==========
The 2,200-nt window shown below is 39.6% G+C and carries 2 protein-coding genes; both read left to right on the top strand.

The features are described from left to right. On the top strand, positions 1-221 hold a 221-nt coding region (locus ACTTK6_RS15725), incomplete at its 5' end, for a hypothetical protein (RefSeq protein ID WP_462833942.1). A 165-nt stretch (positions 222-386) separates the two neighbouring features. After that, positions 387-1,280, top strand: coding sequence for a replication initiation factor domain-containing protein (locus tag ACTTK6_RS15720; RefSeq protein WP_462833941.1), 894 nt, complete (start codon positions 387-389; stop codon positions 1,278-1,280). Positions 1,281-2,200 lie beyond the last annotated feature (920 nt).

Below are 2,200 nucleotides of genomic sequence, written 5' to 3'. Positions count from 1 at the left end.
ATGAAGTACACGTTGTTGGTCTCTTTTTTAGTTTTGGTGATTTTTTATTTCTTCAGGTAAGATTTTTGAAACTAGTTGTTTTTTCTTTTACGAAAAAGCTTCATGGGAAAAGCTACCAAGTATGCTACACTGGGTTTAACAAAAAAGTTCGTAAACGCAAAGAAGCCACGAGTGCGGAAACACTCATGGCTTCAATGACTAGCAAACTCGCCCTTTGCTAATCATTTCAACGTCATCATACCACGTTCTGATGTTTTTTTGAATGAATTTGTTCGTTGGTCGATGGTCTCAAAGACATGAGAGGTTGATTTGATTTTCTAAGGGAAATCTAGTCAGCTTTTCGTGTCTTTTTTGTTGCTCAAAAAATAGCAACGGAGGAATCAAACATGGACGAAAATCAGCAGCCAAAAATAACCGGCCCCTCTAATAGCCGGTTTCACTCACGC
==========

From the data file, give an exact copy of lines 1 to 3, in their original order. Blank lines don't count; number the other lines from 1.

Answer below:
The 2,200-nt window shown below is 39.6% G+C and carries 2 protein-coding genes; both read left to right on the top strand.

The features are described from left to right. On the top strand, positions 1-221 hold a 221-nt coding region (locus ACTTK6_RS15725), incomplete at its 5' end, for a hypothetical protein (RefSeq protein ID WP_462833942.1). A 165-nt stretch (positions 222-386) separates the two neighbouring features. After that, positions 387-1,280, top strand: coding sequence for a replication initiation factor domain-containing protein (locus tag ACTTK6_RS15720; RefSeq protein WP_462833941.1), 894 nt, complete (start codon positions 387-389; stop codon positions 1,278-1,280). Positions 1,281-2,200 lie beyond the last annotated feature (920 nt).

Below are 2,200 nucleotides of genomic sequence, written 5' to 3'. Positions count from 1 at the left end.